Valve Steps In on Dota 2 Chongqing Major Controversy, TNC “Mishandled” the Situation

Valve Steps In on Dota 2 Chongqing Major Controversy, TNC “Mishandled” the Situation

Clearing up the controversy of the Dota 2 Chongqing Major, developer Valve claims mismanagement from TNC Predator and bans Kuku from Major competition.

You may remember last week’s extraordinary report that esports team TNC Predator alleged that organizers for an upcoming event threatened the safety of one of their controversial players. Following many big players in the Dota 2 scene and blowback on the dedicated community, developer Valve has stepped in, claiming that the points that TNC brought up were false and that the team had “mishandled the situation on multiple organizations.”

Here is your spark notes to the background of the piece. Two players came under fire from the Chinese Dota 2 community after using the slur “ching chong” in official and unofficial games. With growing tensions, Valve previously stepped in with a statement on racial overtones in games, offering this statement:

Valve will not tolerate racist language between pro players in any form. We think it is really damaging to the entire Dota community whenever even a single professional player uses discriminatory language.

Refusing to directly take action on the two players, TNC seemed to not do anything themselves publicly to defuse the tensions. Soon after, TNC claimed in a series of tweets that they will be skipping the Chongqing Major due to veiled threats:

This led to obvious controversy, with esports shoutcasters bowing out of attendance in solidarity with the players.

After a few days, Valve has once again stepped in with a direct statement on the situation. According to their blog post titled “TNC and Chongqing Major,” they first noted that parts of TNC’s claims and other reporting were patently false:

First, for clarification, Kuku is not banned by the Chinese government. While there is a lot of anxiety around his attendance and problems it may create, we do not believe his presence creates a real security threat.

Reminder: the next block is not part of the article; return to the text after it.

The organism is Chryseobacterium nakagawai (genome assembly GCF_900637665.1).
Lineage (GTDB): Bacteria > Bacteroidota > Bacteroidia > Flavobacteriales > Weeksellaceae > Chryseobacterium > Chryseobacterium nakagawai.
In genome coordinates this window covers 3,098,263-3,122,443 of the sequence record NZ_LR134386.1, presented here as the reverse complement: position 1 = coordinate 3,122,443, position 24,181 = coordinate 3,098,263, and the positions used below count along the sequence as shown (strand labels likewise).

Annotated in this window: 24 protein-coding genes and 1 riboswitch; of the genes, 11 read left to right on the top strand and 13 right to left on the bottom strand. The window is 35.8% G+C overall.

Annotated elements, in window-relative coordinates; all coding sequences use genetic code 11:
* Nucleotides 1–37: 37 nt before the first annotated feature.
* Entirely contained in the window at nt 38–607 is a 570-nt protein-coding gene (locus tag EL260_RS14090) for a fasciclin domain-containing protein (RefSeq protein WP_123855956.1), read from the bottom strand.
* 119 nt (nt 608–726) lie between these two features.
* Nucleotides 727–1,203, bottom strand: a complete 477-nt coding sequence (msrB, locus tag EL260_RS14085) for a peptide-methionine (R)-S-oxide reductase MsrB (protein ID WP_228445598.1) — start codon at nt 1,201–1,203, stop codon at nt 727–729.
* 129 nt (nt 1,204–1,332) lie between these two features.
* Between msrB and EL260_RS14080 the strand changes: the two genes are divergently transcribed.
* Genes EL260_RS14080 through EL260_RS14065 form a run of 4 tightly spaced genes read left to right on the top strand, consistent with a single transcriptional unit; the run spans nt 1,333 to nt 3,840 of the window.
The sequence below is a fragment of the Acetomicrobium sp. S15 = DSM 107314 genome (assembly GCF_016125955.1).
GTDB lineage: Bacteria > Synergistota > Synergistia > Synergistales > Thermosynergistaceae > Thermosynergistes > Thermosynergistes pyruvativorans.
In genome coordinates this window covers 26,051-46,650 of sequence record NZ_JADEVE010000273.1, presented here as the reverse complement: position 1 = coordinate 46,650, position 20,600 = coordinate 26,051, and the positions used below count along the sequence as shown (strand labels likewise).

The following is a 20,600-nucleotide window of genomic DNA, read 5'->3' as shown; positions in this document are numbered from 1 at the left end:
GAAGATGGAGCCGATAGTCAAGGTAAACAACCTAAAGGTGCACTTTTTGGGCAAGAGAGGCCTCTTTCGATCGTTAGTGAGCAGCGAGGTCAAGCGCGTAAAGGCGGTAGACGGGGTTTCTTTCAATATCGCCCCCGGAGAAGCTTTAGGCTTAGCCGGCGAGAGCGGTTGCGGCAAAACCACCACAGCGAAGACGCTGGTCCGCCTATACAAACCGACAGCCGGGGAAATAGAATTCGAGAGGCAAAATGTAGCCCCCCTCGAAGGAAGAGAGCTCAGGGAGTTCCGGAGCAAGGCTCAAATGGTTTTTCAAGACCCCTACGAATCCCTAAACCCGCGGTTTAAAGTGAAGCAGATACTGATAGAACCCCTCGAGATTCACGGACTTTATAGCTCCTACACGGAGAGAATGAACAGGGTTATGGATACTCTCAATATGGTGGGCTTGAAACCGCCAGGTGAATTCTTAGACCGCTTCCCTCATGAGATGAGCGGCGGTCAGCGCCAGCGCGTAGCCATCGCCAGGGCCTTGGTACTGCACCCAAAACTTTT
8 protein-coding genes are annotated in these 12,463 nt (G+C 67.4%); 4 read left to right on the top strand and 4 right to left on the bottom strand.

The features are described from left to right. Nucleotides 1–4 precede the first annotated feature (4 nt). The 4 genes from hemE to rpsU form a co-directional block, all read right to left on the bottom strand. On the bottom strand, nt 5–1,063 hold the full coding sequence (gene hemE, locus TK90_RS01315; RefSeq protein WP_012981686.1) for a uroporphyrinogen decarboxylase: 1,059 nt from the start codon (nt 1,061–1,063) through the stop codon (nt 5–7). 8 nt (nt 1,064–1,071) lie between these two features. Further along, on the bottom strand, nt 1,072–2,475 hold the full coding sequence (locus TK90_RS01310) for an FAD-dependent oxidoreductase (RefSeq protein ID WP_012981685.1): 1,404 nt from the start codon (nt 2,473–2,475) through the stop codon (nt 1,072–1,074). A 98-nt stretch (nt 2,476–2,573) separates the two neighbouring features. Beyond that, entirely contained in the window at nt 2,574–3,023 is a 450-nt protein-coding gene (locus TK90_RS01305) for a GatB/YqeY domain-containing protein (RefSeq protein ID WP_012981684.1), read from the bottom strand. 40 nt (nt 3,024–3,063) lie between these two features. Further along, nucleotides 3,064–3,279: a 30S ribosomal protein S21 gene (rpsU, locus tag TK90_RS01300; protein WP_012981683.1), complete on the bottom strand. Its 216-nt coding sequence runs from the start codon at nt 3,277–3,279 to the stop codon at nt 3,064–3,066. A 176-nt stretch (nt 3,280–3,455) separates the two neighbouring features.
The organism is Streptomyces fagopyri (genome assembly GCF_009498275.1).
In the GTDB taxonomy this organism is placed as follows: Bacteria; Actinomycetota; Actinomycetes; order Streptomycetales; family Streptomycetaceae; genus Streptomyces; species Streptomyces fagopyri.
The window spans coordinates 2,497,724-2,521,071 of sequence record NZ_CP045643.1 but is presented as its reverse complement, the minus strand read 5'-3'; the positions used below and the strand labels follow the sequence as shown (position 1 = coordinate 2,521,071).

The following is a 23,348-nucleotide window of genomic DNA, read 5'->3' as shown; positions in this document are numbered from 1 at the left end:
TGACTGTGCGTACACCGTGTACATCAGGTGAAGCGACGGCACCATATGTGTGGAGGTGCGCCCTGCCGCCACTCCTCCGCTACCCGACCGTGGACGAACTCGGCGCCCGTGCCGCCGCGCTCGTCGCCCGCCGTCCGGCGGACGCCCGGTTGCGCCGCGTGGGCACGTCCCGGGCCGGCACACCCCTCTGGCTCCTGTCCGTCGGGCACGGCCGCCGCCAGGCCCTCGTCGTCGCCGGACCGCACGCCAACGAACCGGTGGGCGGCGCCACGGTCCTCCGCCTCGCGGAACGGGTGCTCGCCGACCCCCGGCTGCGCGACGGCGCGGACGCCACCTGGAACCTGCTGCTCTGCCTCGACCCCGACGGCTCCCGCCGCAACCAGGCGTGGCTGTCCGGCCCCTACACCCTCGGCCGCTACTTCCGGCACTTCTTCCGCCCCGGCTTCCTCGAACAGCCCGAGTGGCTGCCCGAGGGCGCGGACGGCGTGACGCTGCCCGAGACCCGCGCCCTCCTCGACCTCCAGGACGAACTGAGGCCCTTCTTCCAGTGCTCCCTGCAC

Following that, Valve made it clear once again that they were hoping that TNC would have taken it upon themselves to discipline their players for violations of policy. Valve had previously told TNC that they would be able to replace their player Kuku in the Chongqing Major without penalty. Choosing not to take that option and following TNC’s efforts to coverup the situation (both with this series of tweets and another series of events), Valve decided that they will unilaterally ban Kuku from the Major.

TNC has mishandled the situation on multiple occasions, making the situation much worse than it needed to be.

Last but not least, Valve has underscored some new rules for Dota 2’s esports scene surrounding organizations’ inability to affect change of violations. They noted that the players and teams will need to accept the responsibility of mistakes that they make. Otherwise, Valve “will step in.” Finally, Kuku’s ban does not extend to The International or other future tournaments — a smart distinction, given that the major esports event will be held in China this year.

For what its worth, TNC Predator seems to be taking the bad press in stride, with the management posting an official apology via Twitter:

While Valve is under hot water for other issues and under pressure with the launch of the Epic Games Store, it seems they deftly threaded the needle on this controversial issue. They have disciplined TNC while leaving them open to The International attendance, pacified the broader Dota 2 community, and taken the blame from China and Chinese audiences.